What are the risks of terminating a long-term absent employee?

The employer must consider the circumstances the employee could return to work and if they could reasonably accommodate that

What are the risks of terminating a long-term absent employee?

If an employee has been absent for a long time there a few things an employer should consider before termination becomes a option.

The employer must primarily look at what the prognosis for the employee is going forward, according to Sherridan Cook, partner at Buddle Findlay.

“The fact that they have been away from work for a long period of time will be a factor you would consider in whether you could terminate,” he told HRD.

“But the real risk is around looking at whether it is likely that they would return to work in the near future, under what circumstances could they return to work and whether or not you can reasonably accommodate that.

“They are the main things that employers tend to overlook and that creates the risk.”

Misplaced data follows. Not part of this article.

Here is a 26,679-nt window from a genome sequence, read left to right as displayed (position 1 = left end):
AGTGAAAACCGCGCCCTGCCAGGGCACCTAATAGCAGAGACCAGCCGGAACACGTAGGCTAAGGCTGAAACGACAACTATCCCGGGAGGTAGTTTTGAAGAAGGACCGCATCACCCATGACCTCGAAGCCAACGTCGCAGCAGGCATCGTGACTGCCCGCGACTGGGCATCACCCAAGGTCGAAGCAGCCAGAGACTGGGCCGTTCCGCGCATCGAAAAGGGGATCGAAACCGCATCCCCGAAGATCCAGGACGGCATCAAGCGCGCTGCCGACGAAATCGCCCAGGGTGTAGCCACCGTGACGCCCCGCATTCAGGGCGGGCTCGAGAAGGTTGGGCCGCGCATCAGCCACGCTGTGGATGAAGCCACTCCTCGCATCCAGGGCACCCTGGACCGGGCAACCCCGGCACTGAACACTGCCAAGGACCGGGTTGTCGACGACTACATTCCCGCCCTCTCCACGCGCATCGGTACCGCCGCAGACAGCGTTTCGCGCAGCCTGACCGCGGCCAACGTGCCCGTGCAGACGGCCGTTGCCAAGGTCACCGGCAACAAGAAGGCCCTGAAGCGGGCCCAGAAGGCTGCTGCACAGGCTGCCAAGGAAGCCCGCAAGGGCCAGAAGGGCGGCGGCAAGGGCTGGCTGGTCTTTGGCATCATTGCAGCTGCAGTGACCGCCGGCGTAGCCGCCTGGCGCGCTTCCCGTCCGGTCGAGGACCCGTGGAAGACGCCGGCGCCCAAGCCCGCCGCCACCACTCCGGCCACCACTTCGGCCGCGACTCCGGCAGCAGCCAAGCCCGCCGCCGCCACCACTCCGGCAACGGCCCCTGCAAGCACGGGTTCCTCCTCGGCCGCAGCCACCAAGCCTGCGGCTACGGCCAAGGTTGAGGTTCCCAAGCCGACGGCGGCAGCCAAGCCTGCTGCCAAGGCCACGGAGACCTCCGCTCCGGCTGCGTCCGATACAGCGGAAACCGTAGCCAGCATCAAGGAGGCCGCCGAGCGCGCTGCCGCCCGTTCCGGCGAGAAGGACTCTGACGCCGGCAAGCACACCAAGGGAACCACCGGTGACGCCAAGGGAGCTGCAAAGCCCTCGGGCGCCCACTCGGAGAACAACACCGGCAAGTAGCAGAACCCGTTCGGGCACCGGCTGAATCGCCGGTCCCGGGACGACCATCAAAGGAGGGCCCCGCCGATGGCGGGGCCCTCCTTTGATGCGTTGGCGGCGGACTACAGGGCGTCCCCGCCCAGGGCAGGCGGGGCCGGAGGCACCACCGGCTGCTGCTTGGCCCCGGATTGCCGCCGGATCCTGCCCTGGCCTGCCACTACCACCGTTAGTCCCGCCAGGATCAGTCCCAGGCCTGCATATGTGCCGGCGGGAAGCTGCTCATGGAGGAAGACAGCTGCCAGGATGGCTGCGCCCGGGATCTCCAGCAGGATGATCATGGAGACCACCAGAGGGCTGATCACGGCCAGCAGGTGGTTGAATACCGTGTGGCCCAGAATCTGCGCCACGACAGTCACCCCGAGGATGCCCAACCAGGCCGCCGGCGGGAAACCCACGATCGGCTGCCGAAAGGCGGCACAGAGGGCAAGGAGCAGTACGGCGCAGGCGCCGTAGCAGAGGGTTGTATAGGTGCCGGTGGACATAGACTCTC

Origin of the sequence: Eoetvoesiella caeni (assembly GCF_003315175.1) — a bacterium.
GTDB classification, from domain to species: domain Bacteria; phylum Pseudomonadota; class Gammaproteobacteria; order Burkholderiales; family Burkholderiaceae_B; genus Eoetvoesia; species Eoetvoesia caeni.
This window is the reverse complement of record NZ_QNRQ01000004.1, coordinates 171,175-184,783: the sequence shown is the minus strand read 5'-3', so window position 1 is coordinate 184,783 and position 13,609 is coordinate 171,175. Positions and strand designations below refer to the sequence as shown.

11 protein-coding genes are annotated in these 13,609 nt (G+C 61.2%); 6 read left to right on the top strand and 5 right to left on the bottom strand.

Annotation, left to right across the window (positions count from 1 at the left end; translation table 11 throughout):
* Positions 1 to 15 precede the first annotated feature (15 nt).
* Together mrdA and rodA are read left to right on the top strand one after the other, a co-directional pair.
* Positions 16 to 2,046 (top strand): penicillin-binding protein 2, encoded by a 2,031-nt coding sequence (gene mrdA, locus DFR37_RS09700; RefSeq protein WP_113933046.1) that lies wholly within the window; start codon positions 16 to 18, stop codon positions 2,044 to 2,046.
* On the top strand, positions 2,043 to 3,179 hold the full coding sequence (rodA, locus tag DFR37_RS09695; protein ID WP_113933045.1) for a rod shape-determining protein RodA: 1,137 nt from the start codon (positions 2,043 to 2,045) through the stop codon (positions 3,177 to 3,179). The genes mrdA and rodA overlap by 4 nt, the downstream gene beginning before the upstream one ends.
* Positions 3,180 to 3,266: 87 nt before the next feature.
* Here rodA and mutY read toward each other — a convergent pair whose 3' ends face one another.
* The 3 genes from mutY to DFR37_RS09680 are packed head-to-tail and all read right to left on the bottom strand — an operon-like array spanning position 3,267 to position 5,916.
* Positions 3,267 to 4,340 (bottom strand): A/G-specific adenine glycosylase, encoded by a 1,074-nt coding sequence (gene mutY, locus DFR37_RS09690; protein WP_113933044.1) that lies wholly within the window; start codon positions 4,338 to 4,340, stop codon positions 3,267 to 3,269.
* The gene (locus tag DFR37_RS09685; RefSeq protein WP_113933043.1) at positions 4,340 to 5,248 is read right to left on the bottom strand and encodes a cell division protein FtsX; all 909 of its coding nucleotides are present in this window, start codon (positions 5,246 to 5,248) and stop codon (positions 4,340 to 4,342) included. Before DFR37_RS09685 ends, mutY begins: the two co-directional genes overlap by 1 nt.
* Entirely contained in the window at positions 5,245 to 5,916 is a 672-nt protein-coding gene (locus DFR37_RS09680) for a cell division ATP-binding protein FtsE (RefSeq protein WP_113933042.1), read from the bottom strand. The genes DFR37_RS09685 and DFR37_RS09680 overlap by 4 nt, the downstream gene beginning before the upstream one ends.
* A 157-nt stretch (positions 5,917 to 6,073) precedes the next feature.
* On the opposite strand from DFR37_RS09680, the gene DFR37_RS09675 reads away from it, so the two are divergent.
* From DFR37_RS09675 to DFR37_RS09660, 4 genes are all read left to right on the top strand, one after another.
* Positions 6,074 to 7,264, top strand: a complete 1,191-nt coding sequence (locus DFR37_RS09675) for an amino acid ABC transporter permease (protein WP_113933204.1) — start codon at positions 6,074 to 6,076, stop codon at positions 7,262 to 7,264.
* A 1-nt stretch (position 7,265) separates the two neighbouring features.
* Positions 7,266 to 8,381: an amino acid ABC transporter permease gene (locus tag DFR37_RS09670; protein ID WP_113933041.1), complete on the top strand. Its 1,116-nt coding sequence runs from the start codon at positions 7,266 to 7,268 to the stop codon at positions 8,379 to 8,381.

The employee may not be able to return to their full-time employment and perform their normal duties as before, said Cook.

However, they may be able to return to perform different duties, work lesser hours or work at a different location that would facilitate them returning to work.

As an employer you need to consider whether you can reasonably accommodate that given the nature of the work and your business, and you need to consult with the employee about that as well, he added.

“Then it’s important to look at the prognosis of the employee in terms of their medical condition,” he said.

“If they have been off work for a year but they are able return to work in the next few weeks then you are unlikely to be able to dismiss them.

“Even though you have waited a year you need to actually look at when they can return and also have a consideration as to the employment agreements and policies you have in place and the periods that they provide for.”


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